Friday, February 26, 2010

Fathers and Dads? I have None. A Father-in-law? Just one.

If my blog were a friend I'd have lost it by now. Poor neglected blog. It's weird that I can't make time for this blog when I'd probably gab anyone's ears right off.

Anywho, today's blog was inspired by a very dear Tart. She blogged about her daddy issues, and I'm going to blog about mine. Read her blog! There's a link. Find it, read it, read it, read it. Moving on....

I have very old memories. I have a memory from when I was 8 months old and one from when I was two. I have another memory of throwing rice at a wedding. I think it might have been my own mother's wedding. I would have been two at that time as well. The reason I mention memories is that the memory of my 8-month-old self was of being VERY uncomfortable being held by a strange man. The other very early memories I have do not have men in them at all.





Then, my mom got married. He was in the army. After the wedding I think my next memory was when I was four and we lived in Indianapolis. My brother, Bleys was a baby. Everything is very mixed-up in my head until we moved to Germany. Then the memories become a mix of my older brother being thrown around by my step-dad for things like spilling water on the floor. And my youngest brother was born in Germany. I learned early to stay under the radar. And I was mostly ignored those early years.

Chocolate break....................Seriously tough stuff.

So, when we get back to the States I have better memories. Meaning I recall them better. Let's see. Chores. My step dad is the reason I hate chores to this day. I was never really organized, but when you are forced to be tidy beyond not just your own nature but most people's nature it can take it's toll. I was 7 and every day I knew how it would go. Clomp, clomp, clomp, clomp. I would be sitting on my bed waiting for the inspection of my room. Clomp, clomp, clomp, clomp. He had to inspect other rooms first. My eyes would frantically sweep my room to see if I forgot to pick up anything. Clomp, clomp, clomp, clomp. He would stop, look in my room, and step inside. Getting a pass just meant you had to look forward to the next day's inspection. My tiny feeble act of rebellion was to leave a shoe out of my closet one day. A shoe that was used to hit me upside the head. No shoes out of the closet from then on. Dishes I took forever on and I could expect a spanking for being too slow. But I would take that over leaving dishes dirty. David did that once and was made to wash every dish in the house in the middle of the night on a school night. Yes, the chores often got us into hot water.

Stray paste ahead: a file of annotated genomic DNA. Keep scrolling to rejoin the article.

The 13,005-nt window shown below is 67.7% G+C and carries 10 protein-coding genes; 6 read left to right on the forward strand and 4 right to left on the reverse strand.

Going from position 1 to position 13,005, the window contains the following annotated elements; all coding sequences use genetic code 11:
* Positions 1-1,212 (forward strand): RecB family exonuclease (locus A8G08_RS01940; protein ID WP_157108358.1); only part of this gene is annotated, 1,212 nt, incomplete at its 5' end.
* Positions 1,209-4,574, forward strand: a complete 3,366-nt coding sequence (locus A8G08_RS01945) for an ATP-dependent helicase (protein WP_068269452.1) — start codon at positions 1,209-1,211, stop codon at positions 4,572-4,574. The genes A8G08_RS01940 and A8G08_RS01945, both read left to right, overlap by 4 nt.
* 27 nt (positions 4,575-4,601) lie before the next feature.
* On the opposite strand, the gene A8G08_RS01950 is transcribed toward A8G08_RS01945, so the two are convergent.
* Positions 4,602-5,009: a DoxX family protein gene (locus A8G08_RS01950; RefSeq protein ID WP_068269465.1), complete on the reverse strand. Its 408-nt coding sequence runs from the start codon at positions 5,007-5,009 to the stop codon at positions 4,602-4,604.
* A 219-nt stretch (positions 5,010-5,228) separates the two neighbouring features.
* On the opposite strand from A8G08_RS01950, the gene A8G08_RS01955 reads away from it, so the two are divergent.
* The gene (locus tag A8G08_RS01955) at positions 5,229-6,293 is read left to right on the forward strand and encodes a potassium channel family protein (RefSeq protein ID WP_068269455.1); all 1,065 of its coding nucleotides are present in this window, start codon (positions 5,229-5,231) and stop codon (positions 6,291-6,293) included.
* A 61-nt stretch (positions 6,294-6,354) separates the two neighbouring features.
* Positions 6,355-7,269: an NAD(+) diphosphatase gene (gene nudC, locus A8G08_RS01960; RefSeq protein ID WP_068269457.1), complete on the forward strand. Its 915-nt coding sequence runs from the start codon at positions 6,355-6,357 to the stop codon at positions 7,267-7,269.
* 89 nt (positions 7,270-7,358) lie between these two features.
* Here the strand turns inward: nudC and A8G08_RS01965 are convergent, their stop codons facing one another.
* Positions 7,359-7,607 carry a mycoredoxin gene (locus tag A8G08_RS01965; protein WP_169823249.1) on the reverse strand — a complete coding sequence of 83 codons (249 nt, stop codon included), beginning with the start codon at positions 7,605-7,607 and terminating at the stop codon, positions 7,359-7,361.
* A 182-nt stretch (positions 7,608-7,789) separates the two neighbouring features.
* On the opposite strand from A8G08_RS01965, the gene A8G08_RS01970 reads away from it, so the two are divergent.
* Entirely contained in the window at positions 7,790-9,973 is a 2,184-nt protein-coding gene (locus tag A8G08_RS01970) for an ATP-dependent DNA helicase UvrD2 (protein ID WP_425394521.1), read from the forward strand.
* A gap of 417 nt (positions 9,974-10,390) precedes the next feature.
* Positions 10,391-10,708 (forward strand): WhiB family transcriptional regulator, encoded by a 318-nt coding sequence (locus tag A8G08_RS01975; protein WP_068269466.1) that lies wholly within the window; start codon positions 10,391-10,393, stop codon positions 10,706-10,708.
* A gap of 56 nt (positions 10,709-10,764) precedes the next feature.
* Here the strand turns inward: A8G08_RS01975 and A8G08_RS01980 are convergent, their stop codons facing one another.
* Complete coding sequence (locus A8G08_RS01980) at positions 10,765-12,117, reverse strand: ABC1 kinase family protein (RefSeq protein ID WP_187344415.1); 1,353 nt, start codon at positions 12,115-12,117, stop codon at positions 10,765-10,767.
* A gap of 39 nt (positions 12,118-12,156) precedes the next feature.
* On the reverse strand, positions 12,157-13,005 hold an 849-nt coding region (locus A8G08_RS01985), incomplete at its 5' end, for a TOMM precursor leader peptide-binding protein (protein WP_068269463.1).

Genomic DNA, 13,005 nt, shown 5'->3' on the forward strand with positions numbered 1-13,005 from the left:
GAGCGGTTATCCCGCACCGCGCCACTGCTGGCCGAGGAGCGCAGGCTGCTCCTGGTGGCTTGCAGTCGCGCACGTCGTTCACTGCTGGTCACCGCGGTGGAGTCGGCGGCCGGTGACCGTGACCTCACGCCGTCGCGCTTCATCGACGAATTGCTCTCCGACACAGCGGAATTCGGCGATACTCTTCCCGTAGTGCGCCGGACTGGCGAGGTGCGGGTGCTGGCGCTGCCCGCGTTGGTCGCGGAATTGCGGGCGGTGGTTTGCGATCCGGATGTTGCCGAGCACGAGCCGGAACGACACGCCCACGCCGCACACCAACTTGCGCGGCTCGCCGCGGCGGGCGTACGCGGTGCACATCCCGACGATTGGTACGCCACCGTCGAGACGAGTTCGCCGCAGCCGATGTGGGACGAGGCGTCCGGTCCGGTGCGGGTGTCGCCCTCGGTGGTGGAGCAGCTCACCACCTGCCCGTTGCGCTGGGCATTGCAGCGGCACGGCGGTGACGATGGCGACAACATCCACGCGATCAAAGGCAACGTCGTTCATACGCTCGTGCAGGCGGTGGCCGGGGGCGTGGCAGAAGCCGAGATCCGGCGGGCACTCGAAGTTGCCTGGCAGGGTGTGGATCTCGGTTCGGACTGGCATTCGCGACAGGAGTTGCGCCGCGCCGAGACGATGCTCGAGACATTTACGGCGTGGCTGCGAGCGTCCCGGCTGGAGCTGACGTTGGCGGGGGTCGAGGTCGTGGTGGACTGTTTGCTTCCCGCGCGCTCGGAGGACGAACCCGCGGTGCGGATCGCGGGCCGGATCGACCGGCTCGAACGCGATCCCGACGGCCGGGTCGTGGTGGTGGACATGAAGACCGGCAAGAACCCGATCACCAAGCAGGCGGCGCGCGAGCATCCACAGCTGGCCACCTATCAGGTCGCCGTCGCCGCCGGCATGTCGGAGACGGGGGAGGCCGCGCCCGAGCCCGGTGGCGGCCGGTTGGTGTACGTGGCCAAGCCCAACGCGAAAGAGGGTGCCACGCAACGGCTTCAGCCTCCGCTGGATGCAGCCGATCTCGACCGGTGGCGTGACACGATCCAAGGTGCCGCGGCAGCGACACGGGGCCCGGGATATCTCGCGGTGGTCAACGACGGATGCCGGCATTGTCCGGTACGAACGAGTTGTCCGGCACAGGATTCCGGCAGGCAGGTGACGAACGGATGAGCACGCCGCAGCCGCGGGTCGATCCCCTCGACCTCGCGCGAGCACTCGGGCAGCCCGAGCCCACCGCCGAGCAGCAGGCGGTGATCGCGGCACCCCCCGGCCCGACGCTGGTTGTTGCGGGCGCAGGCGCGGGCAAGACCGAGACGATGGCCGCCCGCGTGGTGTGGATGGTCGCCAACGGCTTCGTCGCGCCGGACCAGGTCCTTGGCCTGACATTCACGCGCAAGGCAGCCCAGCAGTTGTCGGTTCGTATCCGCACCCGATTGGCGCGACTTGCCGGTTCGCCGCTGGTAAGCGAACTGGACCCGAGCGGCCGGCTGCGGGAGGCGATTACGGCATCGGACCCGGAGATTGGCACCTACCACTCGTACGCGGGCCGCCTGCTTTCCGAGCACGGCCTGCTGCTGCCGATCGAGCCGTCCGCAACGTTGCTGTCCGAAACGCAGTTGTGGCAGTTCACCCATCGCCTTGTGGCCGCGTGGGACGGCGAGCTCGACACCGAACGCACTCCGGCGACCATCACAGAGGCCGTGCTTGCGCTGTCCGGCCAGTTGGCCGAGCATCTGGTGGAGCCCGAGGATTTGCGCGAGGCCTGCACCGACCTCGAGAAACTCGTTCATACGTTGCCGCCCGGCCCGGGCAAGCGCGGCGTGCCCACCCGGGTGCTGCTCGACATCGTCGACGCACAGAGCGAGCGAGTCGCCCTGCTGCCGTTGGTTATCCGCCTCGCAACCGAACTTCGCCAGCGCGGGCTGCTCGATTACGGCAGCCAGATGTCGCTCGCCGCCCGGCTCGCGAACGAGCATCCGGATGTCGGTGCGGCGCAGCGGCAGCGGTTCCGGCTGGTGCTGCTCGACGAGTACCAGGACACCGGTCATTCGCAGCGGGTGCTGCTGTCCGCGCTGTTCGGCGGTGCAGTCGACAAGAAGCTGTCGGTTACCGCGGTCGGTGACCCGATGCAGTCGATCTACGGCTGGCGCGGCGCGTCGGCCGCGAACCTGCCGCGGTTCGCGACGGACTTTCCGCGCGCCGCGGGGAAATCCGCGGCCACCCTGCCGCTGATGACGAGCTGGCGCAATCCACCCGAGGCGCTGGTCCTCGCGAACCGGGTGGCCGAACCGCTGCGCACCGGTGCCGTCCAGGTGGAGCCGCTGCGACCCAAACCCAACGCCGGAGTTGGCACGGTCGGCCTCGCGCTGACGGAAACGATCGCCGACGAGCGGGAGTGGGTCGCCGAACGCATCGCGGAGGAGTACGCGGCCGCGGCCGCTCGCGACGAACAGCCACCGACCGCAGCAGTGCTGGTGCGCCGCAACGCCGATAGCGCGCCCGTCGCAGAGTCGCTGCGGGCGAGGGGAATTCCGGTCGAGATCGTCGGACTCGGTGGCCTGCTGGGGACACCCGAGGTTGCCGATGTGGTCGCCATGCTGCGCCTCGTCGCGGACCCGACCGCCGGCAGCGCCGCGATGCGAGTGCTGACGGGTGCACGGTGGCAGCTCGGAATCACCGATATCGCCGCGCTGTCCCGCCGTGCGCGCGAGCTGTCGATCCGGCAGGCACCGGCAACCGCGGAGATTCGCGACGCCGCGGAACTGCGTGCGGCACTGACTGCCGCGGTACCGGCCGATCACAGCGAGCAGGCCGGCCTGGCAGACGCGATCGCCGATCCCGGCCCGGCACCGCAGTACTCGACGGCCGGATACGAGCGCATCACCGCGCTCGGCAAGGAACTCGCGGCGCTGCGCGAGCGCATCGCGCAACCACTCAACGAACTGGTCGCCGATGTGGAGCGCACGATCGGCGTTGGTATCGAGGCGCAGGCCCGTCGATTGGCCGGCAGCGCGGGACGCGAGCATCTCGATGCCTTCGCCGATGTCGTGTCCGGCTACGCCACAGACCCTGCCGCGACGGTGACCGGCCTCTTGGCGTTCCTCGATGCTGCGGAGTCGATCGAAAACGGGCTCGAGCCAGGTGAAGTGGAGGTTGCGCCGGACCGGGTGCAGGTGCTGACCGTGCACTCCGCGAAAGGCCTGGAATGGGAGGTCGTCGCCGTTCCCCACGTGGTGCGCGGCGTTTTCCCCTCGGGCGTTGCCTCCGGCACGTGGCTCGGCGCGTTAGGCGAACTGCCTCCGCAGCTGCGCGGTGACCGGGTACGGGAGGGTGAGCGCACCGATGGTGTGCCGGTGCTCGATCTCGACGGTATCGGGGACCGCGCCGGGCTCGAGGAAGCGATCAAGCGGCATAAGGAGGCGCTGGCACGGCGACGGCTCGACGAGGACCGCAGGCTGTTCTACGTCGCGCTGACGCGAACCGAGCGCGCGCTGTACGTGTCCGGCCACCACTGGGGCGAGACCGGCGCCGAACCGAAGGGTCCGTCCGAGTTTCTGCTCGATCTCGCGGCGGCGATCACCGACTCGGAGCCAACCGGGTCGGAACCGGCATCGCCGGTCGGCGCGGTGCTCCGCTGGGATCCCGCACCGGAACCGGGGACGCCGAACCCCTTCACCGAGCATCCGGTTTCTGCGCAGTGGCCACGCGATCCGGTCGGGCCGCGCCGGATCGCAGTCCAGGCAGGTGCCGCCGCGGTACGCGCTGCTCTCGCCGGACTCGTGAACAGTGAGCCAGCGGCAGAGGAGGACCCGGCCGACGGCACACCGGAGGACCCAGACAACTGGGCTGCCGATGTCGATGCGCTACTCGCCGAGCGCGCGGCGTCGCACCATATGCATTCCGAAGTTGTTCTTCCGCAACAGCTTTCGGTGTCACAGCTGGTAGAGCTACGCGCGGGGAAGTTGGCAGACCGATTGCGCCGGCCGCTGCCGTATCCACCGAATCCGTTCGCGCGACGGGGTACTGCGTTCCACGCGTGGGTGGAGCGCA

I'm going to skip ahead to when my mom had finally had enough. I was 9. I witnessed my step dad beating Bleys' head against the floor. He was just 6. I hid and pretended that I hadn't seen anything. But I snitched. Oh yes, I did! I told my mom every hairy detail. It was something to tell on this man because we feared him. It was not long after that that he and my mother were separated forever. But he tried to strangle her on the last night and gave my teen brother a concussion when he came to my mother's rescue. But he left, and I was relieved.

Only, He spoke to me only a few times more, ever. "Who cares!" you say? "He was horrible!" Yes, he was, but he was the only father I ever knew. I called him "Dad." And he never showed any more interest in me. Really? I still have such a hard time with this. WHY? I guess the only thing that matters is that I felt rejected, and beyond that I still feel that way. What's more I still feel angry at him. I should let it go, but after everything this man did to me and my three brothers he still hasn't changed at all. He'll always be an abusive bully.

Moving on again. Men telling me what to do is still a real sticking point for me. If I feel my husband is being to demanding I will ignore him and not listen to another word he says. Which brings me to the Father-in-law. And he really is an ideal father figure. The type I wish I had when I was growing up. Oh, he has his faults, but his virtues make up for them. He suggests rather than demands. He is soft spoken. He gives advice that he doesn't really mind if you follow or not. He guides and stands by his sons. He's a real winner and worthy of the word "Dad." Yet, I can't seem to call him "Dad" that often. Maybe it is a negative term to me. Or maybe I fear being rejected again. Either way "dad" is a loaded word to me. Maybe I'll get over it one day.

2 comments:

Watery Tart said...

You've moved me to tears, Marjorie--that doesn't happen very often... well okay, maybe I'm a crybaby, but still... wow... I think it helps me understand the ferocity in your mom a little bit-- she survived something awful... something LONG and awful. And it sure makes me feel for how hard it can be to think about 'dads'. Maybe you could use a different word... suggest one to him... pop? papa? Because your father-in-law sounds fabulous, and it would be nice if he didn't have to wear the word that had hurt so badly.

*sending hugs*

Marjorie said...

Any daddy story can cause water works for me.

And thank you. There is so much more I could have put in this post, but it was too hard to keep going. I HAD to skip ahead.

*hugs*